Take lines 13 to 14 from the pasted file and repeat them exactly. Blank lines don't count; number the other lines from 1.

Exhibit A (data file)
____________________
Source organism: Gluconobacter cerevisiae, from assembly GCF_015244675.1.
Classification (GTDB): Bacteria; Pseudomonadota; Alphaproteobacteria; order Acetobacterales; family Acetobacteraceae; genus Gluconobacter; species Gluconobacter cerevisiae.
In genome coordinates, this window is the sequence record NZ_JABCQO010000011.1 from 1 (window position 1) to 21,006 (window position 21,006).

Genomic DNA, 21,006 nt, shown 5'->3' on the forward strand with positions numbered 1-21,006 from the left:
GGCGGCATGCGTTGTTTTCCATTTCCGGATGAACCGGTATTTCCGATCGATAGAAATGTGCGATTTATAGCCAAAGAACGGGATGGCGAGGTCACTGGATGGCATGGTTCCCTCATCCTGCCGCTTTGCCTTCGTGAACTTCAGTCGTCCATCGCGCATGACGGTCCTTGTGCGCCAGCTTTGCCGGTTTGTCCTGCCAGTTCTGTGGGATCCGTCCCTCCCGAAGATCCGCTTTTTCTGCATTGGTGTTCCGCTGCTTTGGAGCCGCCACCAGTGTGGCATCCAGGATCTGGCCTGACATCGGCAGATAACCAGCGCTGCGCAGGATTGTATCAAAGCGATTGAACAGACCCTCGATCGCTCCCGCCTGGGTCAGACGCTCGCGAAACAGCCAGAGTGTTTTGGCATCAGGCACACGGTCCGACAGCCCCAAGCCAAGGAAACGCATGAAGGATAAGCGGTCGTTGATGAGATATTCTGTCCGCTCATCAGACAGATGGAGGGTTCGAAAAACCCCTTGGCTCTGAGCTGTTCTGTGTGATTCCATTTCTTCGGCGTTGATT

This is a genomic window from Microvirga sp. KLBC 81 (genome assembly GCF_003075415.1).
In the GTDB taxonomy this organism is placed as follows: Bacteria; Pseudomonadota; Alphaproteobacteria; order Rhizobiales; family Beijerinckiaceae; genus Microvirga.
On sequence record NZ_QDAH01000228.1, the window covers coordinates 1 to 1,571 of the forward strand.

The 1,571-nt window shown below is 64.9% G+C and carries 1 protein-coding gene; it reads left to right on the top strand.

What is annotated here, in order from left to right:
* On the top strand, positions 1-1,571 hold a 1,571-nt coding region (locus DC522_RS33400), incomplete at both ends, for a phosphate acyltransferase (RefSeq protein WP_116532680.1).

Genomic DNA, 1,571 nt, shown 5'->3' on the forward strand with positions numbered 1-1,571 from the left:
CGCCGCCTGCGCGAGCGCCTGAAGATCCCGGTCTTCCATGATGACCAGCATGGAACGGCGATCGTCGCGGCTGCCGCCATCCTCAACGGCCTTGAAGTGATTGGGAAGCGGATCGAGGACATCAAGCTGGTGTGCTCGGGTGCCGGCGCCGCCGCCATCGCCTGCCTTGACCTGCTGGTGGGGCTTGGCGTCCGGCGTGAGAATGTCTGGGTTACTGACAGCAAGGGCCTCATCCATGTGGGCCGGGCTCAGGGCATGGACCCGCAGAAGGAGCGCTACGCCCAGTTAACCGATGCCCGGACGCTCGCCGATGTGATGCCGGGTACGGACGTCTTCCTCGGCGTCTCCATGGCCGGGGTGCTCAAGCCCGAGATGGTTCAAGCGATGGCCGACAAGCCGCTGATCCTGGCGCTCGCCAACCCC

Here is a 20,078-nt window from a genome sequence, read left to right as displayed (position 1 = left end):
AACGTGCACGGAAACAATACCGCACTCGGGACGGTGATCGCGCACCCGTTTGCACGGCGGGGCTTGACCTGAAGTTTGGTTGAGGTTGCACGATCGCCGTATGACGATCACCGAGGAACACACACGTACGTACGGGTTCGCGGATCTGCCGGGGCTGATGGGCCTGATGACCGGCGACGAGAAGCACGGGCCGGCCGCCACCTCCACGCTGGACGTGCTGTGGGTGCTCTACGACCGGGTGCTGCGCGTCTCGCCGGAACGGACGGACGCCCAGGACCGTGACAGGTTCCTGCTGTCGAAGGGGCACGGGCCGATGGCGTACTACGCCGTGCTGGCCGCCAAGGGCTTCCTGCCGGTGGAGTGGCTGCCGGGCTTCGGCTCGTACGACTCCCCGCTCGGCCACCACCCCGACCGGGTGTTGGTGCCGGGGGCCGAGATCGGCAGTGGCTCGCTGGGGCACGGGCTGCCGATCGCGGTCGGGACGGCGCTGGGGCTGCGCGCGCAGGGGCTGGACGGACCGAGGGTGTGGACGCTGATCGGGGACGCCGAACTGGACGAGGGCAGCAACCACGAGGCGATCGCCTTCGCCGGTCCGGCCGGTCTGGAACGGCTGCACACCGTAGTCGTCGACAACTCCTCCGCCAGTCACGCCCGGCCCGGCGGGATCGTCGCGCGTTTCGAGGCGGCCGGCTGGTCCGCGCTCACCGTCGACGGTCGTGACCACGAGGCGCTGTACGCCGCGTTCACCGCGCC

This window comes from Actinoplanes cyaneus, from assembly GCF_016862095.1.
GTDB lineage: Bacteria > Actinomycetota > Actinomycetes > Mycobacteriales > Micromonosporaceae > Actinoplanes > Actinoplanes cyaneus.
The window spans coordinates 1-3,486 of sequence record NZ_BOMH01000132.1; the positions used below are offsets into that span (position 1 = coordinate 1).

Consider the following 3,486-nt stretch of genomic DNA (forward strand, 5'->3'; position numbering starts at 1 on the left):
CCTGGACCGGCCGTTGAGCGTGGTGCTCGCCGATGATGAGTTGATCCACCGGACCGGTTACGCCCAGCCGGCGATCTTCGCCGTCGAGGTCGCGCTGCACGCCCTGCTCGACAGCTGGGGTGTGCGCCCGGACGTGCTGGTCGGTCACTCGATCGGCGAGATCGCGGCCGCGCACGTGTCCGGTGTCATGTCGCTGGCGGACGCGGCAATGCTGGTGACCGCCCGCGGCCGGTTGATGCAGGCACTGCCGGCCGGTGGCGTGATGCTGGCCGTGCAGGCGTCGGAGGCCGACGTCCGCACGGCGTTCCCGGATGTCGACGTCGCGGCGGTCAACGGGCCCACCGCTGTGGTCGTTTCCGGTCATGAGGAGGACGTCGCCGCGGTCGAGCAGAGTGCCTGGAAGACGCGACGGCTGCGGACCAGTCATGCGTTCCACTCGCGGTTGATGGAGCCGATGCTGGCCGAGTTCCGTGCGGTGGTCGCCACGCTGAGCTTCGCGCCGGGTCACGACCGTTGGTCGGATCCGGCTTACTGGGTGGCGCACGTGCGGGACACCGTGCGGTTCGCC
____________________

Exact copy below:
CGCCGCCTGCGCGAGCGCCTGAAGATCCCGGTCTTCCATGATGACCAGCATGGAACGGCGATCGTCGCGGCTGCCGCCATCCTCAACGGCCTTGAAGTGATTGGGAAGCGGATCGAGGACATCAAGCTGGTGTGCTCGGGTGCCGGCGCCGCCGCCATCGCCTGCCTTGACCTGCTGGTGGGGCTTGGCGTCCGGCGTGAGAATGTCTGGGTTACTGACAGCAAGGGCCTCATCCATGTGGGCCGGGCTCAGGGCATGGACCCGCAGAAGGAGCGCTACGCCCAGTTAACCGATGCCCGGACGCTCGCCGATGTGATGCCGGGTACGGACGTCTTCCTCGGCGTCTCCATGGCCGGGGTGCTCAAGCCCGAGATGGTTCAAGCGATGGCCGACAAGCCGCTGATCCTGGCGCTCGCCAACCCC

Here is a 20,078-nt window from a genome sequence, read left to right as displayed (position 1 = left end):